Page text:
Chasing pack need to believe they can topple 'Big Three' - Nalbandian

FILE PHOTO: Argentinia's David Nalbandian, retired professional tennis player, is interviewed ahead of The Youth Olympic Games, in Buenos Aires, Argentina, October 5, 2018. Lukas Schulze for OIS/IOC/Handout via REUTERS

(Reuters) - Former Wimbledon finalist David Nalbandian said the younger players on the men's ATP Tour must start believing in themselves if they are to close the gap on Roger Federer, Rafa Nadal and Novak Djokovic.

Russian Daniil Medvedev looked closest to ending the Grand Slam hegemony of the 'Big Three' when he cantered into the Australian Open final on a 20-match winning streak that included 12 straight wins over top-10 opponents.

But that run counted for nothing as Djokovic won in straight sets for a record-extending ninth triumph at Melbourne Park, the Serb's 18th Grand Slam trophy.

Nalbandian told the ATP's website that Medvedev's march to victory at the ATP Finals in November, during which he defeated both Djokovic and Nadal, showed the rest of the tour anything is possible.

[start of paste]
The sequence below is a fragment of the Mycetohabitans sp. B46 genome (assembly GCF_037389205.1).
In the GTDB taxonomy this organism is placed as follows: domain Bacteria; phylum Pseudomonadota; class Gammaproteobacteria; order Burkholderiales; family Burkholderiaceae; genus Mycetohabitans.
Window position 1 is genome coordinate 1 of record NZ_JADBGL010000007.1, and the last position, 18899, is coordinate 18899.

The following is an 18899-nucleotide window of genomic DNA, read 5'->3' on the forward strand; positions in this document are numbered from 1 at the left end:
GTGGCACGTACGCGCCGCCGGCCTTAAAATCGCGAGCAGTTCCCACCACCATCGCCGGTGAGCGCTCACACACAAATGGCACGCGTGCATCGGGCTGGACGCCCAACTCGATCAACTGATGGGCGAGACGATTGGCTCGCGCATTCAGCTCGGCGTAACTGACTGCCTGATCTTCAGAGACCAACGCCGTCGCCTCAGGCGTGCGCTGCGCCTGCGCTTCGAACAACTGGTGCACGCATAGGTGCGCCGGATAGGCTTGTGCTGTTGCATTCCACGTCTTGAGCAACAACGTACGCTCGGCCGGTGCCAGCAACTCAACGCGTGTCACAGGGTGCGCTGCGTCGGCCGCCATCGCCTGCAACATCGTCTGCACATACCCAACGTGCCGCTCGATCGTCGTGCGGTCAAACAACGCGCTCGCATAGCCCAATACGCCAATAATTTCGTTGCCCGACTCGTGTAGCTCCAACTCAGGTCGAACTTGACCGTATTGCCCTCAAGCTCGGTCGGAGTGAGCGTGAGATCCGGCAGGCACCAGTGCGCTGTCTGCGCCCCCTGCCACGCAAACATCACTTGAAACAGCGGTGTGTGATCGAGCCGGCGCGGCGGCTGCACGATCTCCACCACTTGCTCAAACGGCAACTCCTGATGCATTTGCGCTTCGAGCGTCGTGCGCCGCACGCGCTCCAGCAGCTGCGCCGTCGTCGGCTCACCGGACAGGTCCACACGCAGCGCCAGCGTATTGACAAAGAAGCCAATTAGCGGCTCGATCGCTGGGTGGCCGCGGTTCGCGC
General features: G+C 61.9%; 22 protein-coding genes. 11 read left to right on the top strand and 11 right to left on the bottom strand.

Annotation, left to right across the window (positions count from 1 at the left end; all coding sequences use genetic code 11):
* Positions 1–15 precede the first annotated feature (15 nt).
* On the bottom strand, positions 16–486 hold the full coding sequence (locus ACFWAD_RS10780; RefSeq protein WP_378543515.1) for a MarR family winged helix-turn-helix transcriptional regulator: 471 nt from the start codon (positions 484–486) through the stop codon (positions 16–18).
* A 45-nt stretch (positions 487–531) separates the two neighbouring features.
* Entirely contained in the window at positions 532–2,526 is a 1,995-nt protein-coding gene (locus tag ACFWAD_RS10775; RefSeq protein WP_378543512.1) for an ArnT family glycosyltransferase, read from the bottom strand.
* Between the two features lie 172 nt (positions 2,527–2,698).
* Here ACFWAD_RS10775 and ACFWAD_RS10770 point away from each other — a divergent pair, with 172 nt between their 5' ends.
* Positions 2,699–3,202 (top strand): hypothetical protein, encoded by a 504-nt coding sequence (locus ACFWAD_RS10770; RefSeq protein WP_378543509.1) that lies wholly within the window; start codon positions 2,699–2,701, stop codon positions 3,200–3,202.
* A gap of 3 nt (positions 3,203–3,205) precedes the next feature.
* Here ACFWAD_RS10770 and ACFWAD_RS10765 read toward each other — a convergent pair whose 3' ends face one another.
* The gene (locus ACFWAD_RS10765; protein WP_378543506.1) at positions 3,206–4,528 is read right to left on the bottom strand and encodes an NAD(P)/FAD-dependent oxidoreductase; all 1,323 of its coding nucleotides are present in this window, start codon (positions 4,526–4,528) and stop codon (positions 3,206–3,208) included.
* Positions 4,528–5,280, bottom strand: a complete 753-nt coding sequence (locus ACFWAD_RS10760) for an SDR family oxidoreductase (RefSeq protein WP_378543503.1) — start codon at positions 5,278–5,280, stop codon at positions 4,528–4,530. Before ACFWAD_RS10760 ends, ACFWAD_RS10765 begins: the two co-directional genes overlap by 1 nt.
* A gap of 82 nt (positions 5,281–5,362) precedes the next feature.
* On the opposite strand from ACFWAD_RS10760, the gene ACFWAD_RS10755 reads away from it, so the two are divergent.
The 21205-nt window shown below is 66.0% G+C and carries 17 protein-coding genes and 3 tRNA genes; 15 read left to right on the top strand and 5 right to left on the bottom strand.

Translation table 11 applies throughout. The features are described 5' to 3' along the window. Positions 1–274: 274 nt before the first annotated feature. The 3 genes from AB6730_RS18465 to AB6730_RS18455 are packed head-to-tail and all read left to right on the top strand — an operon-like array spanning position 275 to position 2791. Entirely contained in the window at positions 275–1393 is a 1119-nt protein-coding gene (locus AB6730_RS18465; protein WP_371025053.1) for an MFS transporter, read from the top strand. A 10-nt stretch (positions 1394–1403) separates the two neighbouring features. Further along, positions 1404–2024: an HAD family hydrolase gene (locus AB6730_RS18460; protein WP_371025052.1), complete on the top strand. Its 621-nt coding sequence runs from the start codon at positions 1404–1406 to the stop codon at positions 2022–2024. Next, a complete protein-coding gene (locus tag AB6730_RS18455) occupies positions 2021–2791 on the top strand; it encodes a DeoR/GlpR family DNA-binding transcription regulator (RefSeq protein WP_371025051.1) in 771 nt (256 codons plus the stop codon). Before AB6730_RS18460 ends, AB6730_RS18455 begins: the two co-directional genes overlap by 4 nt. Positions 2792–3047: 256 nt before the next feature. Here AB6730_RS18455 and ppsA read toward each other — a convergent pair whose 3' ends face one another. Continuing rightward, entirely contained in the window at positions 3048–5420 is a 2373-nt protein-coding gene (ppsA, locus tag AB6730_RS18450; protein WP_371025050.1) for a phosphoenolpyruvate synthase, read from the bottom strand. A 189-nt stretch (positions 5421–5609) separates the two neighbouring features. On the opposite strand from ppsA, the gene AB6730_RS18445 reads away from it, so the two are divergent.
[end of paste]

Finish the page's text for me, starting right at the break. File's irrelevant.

"That showed that everybody can beat them," said the former world number three.

"They're incredible players, but they're not superheroes. The new generation has to start believing in themselves."

Djokovic's triumph in Melbourne meant 15 of the last 16 majors have been won by the Big Three.

Austrian Dominic Thiem won his maiden Grand Slam at last year's U.S. Open but Nadal and Federer had skipped the trip to New York while Djokovic exited in the fourth round after he was defaulted for accidentally striking a line judge with a ball.

Argentine Nalbandian, the 2002 Wimbledon runner-up, defeated Nadal, Djokovic and Federer in consecutive matches to win the Madrid Masters in 2007.

"Most of the players think that they're waiting for the Big Three to retire," said Nalbandian, who recently took a part-time coaching gig with Serbian world number 41 Miomir Kecmanovic.

"I say, 'I was already waiting in my time and they're still around!' Let's stop waiting and beat them.

"It's incredible the way that they adapt to the new players and their age, because they're getting older. They're still on, they're still focused, they're still inspired to keep going.

"That's amazing. That's why there are only three players who can do that. The others can't do that. Nobody."

(Reporting by Sudipto Ganguly in Mumbai; editing by Peter Rutherford)

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